Theresa May’s ever more precarious government has suffered another resignation, this time from a junior minister and government whip who said Wednesday that the prime minister was failing in both her main duties — to deliver Brexit, and prevent a left-wing Corbyn government takeover.

Nigel Adams MP, who was a junior minister in the Wales Office and a government whip, handed in his resignation Wednesday morning. The move against the prime minister which followed a marathon seven hours of senior Cabinet meetings on Tuesday intended to break the “logjam” over Brexit came with a harsh criticism of May handing power to hard-left Labour leader Jeremy Corbyn, who he called a “calamity”.

Yet, instead of moving to deliver Brexit as voted for by the British people, in the language of Adams’ Parliamentary colleagues, the prime minister is now “subcontracting” the business of Brexit to the “known Marxist” leader of the Opposition.

Leaving the door open to an even softer Brexit than the prime minister had even arranged for, May said if she could not find agreement with Corbyn, she would leave it open to the Remain-dominated Parliament to set the way forward, and that she would follow.

Writing to the prime minister, Adams said of the latest Brexit developments and their impact on his willingness to continue serving: “I believe we have two great challenges. We must deliver the Brexit the people voted for. And we must prevent the calamity of a Corbyn government.

“Sadly, I fear that we are now at risk of simultaneously failing in both.”

In British Parliamentary parlance, whips are charged with the important task of enforcing discipline among back-bench Members of Parliament, to ensure they vote with the will of the government. If even the whips are unable to support the government’s position it would, therefore, point to seriously deteriorating morale levels within the governing Conservative Party.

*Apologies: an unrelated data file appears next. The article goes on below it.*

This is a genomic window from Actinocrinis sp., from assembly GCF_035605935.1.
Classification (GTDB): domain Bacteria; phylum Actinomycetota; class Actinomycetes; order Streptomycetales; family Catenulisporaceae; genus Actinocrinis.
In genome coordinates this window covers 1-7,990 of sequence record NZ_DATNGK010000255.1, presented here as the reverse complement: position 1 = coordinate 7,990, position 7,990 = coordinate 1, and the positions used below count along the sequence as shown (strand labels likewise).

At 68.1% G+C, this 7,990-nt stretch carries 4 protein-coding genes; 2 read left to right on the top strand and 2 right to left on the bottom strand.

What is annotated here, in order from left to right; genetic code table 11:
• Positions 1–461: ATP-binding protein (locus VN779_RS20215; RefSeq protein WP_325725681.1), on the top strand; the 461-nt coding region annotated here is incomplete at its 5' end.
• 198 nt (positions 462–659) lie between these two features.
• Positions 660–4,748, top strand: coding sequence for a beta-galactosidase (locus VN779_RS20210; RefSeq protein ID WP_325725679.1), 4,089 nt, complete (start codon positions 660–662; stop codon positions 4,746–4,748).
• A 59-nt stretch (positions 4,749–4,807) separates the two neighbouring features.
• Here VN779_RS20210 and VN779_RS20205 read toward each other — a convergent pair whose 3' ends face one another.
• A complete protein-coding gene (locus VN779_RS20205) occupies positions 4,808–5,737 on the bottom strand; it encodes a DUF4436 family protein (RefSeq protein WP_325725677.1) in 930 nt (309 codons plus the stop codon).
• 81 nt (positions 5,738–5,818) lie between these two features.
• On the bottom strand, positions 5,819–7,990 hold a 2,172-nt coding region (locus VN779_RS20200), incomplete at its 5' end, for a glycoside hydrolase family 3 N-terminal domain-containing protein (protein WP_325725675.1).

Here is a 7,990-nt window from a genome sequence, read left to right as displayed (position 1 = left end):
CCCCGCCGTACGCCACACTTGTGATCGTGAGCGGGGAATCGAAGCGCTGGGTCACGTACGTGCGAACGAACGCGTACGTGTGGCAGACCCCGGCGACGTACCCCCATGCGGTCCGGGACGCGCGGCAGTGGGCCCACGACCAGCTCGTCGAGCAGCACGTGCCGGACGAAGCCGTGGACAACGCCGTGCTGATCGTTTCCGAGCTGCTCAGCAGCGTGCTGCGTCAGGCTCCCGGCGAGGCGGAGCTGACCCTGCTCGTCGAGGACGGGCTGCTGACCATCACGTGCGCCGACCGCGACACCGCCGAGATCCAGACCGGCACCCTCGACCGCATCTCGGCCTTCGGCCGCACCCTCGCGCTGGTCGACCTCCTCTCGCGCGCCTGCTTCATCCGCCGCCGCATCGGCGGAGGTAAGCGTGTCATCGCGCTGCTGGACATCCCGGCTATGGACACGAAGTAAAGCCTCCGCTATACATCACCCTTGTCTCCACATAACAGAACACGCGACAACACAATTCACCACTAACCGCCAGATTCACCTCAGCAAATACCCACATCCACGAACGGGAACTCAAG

Adams is not the first whip May has lost over Brexit. Brexiteer Gareth Johnson quit in January so he could oppose Theresa May’s so-called “worst deal in history” EU Withdrawal Agreement in Parliament votes. He said at the time: “This agreement prevents us from taking back control and instead could leave us perpetually constrained by the European Union… I have decided the time has come to place my loyalty to my country above my loyalty to the government.”

Labour leader Jeremy Corbyn himself has emerged as a deeply divisive figure in British politics, not just for his hard-left views but also for the surge in antisemitism across his party that seems to have coincided with his leadership. Breitbart’s London and Jerusalem offices have followed these developments, including the several ex-Labour MPs who have been pushed to leaving the party altogether over the scourge.

Oliver JJ Lane is the editor of Breitbart London — Follow him on Twitter and Facebook

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